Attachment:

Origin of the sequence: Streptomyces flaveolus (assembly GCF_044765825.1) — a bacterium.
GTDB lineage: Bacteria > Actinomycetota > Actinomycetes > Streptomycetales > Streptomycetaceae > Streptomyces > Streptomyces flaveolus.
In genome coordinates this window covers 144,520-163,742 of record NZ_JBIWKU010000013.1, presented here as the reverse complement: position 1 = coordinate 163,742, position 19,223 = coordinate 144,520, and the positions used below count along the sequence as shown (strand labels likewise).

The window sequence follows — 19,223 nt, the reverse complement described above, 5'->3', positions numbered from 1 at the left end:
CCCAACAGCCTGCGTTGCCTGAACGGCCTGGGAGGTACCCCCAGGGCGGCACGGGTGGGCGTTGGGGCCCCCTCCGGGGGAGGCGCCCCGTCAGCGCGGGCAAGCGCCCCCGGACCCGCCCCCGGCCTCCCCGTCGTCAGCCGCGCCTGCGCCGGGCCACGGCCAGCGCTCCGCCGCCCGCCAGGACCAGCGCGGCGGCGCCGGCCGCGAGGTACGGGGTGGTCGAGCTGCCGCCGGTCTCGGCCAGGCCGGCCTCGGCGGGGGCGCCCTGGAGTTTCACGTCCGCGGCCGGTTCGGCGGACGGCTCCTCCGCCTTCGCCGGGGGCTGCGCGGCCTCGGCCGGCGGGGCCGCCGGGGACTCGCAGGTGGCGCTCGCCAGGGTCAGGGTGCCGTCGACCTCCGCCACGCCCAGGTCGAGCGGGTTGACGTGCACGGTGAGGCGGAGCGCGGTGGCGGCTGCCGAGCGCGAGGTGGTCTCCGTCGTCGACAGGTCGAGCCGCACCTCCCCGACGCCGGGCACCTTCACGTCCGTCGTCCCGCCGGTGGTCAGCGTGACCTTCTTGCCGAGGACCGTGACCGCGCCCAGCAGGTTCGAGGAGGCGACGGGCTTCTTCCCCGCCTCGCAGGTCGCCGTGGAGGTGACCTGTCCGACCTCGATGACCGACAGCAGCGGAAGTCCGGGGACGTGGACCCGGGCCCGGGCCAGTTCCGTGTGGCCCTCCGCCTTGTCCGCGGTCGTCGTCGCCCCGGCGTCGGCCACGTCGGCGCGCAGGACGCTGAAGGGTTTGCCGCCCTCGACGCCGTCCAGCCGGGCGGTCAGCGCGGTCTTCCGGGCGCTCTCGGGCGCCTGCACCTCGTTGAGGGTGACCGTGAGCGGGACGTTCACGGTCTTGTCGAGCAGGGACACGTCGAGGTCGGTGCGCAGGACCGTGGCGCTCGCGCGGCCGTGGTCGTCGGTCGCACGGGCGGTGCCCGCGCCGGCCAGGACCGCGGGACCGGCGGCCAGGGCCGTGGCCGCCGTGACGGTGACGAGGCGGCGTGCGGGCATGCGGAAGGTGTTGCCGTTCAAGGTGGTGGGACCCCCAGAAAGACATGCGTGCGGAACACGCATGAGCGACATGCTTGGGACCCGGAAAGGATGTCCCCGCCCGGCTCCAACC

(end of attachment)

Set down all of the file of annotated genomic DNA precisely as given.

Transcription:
Origin of the sequence: Streptomyces flaveolus (assembly GCF_044765825.1) — a bacterium.
GTDB lineage: Bacteria > Actinomycetota > Actinomycetes > Streptomycetales > Streptomycetaceae > Streptomyces > Streptomyces flaveolus.
In genome coordinates this window covers 144,520-163,742 of record NZ_JBIWKU010000013.1, presented here as the reverse complement: position 1 = coordinate 163,742, position 19,223 = coordinate 144,520, and the positions used below count along the sequence as shown (strand labels likewise).

The window sequence follows — 19,223 nt, the reverse complement described above, 5'->3', positions numbered from 1 at the left end:
CCCAACAGCCTGCGTTGCCTGAACGGCCTGGGAGGTACCCCCAGGGCGGCACGGGTGGGCGTTGGGGCCCCCTCCGGGGGAGGCGCCCCGTCAGCGCGGGCAAGCGCCCCCGGACCCGCCCCCGGCCTCCCCGTCGTCAGCCGCGCCTGCGCCGGGCCACGGCCAGCGCTCCGCCGCCCGCCAGGACCAGCGCGGCGGCGCCGGCCGCGAGGTACGGGGTGGTCGAGCTGCCGCCGGTCTCGGCCAGGCCGGCCTCGGCGGGGGCGCCCTGGAGTTTCACGTCCGCGGCCGGTTCGGCGGACGGCTCCTCCGCCTTCGCCGGGGGCTGCGCGGCCTCGGCCGGCGGGGCCGCCGGGGACTCGCAGGTGGCGCTCGCCAGGGTCAGGGTGCCGTCGACCTCCGCCACGCCCAGGTCGAGCGGGTTGACGTGCACGGTGAGGCGGAGCGCGGTGGCGGCTGCCGAGCGCGAGGTGGTCTCCGTCGTCGACAGGTCGAGCCGCACCTCCCCGACGCCGGGCACCTTCACGTCCGTCGTCCCGCCGGTGGTCAGCGTGACCTTCTTGCCGAGGACCGTGACCGCGCCCAGCAGGTTCGAGGAGGCGACGGGCTTCTTCCCCGCCTCGCAGGTCGCCGTGGAGGTGACCTGTCCGACCTCGATGACCGACAGCAGCGGAAGTCCGGGGACGTGGACCCGGGCCCGGGCCAGTTCCGTGTGGCCCTCCGCCTTGTCCGCGGTCGTCGTCGCCCCGGCGTCGGCCACGTCGGCGCGCAGGACGCTGAAGGGTTTGCCGCCCTCGACGCCGTCCAGCCGGGCGGTCAGCGCGGTCTTCCGGGCGCTCTCGGGCGCCTGCACCTCGTTGAGGGTGACCGTGAGCGGGACGTTCACGGTCTTGTCGAGCAGGGACACGTCGAGGTCGGTGCGCAGGACCGTGGCGCTCGCGCGGCCGTGGTCGTCGGTCGCACGGGCGGTGCCCGCGCCGGCCAGGACCGCGGGACCGGCGGCCAGGGCCGTGGCCGCCGTGACGGTGACGAGGCGGCGTGCGGGCATGCGGAAGGTGTTGCCGTTCAAGGTGGTGGGACCCCCAGAAAGACATGCGTGCGGAACACGCATGAGCGACATGCTTGGGACCCGGAAAGGATGTCCCCGCCCGGCTCCAACC